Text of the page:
The future is now and it’s in good hands

This semester I’m teaching “Current Issues in Mass Media,” a new class for me and one I was nervous about taking on. What do I know about communication theory, I thought. Still, it’s a topic that fascinates me. I consulted a few smart people and one of them, Jeff Jarvis, suggested I have the students blog about their thoughts on and encounters with mass communication.

Thank you, Jeff, because that suggestion has turned out to be a wonderful teaching tool.

In class, we have talked about legacy media and disruption. (Disruption is an overarching theme.) We have talked about Gutenberg and Google. We have talked about whether the Internet is making them stupid. We’re going to talk social media, net neutrality, vetting content and Reddit, Netflix and Snapchat. And wherever else the class takes it. (The class has 34 students, most of whom are interested in PR, advertising or journalism. Half a dozen have other majors — business, environmental studies, sociology — but understand how important mass comm is.)

If you want to know about what smart, wired college students are thinking about the media and the future, you should read their blogs. I aggregate/curate them here. They are techno-savvy and conservative at the same time. They understand the conflict between information they want and need. They understand the conflict between free and paid content. And they are curious about everything.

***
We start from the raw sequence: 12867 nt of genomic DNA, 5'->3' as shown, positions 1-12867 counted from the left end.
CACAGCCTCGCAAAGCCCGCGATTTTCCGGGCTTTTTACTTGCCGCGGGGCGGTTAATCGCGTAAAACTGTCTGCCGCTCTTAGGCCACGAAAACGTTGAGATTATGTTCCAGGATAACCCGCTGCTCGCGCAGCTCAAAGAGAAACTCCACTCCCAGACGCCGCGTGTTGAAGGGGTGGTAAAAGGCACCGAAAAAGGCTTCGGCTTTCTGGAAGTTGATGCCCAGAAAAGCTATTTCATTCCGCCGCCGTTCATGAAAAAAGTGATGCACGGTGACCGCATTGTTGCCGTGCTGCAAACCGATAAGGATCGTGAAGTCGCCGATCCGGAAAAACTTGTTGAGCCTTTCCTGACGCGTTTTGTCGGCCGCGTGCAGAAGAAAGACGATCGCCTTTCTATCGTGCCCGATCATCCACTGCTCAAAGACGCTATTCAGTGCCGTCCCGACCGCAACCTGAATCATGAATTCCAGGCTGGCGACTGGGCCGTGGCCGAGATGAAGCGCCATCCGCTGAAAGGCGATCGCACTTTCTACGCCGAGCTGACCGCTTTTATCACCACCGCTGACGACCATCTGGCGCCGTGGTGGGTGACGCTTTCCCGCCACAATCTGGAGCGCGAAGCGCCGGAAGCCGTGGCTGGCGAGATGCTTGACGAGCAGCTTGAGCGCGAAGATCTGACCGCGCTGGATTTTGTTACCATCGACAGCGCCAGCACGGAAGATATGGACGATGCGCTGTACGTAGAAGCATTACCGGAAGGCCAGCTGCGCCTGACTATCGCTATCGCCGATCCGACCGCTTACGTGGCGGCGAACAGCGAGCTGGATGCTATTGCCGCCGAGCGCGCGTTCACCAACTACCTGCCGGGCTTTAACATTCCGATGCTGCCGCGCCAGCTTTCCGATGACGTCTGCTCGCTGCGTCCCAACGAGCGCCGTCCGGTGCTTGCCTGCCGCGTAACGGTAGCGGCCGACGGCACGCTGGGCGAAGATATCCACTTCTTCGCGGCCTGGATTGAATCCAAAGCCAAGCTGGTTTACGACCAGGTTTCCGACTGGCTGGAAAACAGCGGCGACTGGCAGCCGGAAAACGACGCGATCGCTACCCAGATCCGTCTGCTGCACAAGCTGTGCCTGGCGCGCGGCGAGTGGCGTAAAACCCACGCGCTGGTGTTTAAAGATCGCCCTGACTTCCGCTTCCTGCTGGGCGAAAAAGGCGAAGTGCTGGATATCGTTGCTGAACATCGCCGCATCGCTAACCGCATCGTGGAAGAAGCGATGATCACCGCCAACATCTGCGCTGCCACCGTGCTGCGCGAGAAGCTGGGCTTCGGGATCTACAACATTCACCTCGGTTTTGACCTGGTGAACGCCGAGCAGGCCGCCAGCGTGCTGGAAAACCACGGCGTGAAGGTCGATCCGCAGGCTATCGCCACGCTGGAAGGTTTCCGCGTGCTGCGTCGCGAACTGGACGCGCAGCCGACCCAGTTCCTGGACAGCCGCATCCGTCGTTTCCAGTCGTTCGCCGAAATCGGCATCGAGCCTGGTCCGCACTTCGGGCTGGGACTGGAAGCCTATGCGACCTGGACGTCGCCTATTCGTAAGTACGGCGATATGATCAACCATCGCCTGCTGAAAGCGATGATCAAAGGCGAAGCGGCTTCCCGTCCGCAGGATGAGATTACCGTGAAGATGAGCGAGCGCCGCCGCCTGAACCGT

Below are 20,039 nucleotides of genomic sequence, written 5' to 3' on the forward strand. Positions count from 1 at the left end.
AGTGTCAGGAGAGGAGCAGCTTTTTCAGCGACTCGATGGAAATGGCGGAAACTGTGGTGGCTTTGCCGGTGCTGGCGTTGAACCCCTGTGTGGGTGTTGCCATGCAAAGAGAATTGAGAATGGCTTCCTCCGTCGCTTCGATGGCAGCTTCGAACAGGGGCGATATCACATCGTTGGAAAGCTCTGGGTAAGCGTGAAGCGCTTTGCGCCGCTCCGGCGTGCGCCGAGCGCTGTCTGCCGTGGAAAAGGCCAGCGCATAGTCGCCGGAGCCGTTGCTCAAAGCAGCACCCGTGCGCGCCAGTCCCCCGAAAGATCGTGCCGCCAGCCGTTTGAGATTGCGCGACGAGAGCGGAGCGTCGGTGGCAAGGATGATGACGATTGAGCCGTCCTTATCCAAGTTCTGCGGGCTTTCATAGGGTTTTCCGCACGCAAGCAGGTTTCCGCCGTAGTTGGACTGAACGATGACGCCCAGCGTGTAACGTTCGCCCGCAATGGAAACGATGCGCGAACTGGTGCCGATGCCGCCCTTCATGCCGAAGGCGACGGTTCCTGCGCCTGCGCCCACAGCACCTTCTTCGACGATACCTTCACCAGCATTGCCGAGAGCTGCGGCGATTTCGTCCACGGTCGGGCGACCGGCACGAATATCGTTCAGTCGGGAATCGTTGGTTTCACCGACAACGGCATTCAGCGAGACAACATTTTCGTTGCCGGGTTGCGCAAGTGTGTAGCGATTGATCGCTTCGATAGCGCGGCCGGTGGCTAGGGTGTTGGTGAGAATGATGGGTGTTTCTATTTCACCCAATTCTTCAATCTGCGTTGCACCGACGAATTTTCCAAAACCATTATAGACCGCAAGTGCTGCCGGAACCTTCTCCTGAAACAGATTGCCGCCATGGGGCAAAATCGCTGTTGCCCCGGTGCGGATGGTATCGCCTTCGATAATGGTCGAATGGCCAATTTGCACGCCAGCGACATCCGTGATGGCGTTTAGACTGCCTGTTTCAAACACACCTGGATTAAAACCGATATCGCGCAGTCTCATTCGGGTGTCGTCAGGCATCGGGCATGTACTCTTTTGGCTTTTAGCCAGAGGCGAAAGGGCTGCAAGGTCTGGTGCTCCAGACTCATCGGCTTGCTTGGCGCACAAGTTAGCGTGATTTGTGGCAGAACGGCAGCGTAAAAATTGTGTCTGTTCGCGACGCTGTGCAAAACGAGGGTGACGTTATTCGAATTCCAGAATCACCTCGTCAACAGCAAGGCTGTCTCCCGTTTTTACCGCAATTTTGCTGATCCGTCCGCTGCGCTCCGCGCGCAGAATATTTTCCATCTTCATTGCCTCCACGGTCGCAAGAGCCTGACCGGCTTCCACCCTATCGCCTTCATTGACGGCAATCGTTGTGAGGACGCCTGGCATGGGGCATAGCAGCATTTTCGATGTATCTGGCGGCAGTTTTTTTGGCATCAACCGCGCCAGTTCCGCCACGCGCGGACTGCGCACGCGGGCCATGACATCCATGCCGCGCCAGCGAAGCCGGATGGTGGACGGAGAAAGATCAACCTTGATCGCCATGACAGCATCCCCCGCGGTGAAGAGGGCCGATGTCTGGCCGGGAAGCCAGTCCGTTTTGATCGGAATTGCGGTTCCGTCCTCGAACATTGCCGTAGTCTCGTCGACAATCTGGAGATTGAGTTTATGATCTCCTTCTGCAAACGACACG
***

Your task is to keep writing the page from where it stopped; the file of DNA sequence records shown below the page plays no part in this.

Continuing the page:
They write about the intersection of love and technology. They think about the impact of technology on their own humanity. They bemoan the loss of privacy at the same time they appreciate the personalization of ad messages when it involves something they want. They investigate business models and marketing ideas. They introduce each other — and me — to new apps, to new websites and new communication tools.

And two have written charming letters to the Internet — one heartfelt, one snarky.

The value of their blogging is:

* It teaches them a sense of discovery. They must write a minimum of three posts a week. I emphasize thoughtful, analytical and insightful. (Plus, it means I don’t have to do all the work teaching.)

* It teaches them about innovation because they find so many new, interesting things to write about. (Innovation is also a major theme in the class.)

* It helps them experience thinking and writing in public, a necessary skill for anyone in the communication business. They are establishing themselves as a brand.

* It allows them to teach each other and me.

One thing I tell them is that innovation is a young person’s game. From Marconi to Farnsworth to Jobs to Zuckerberg, youth is a common theme. I have every expectation that at least one of them will bring forth a new idea that could change the world. And I’ll be pissed if they don’t.

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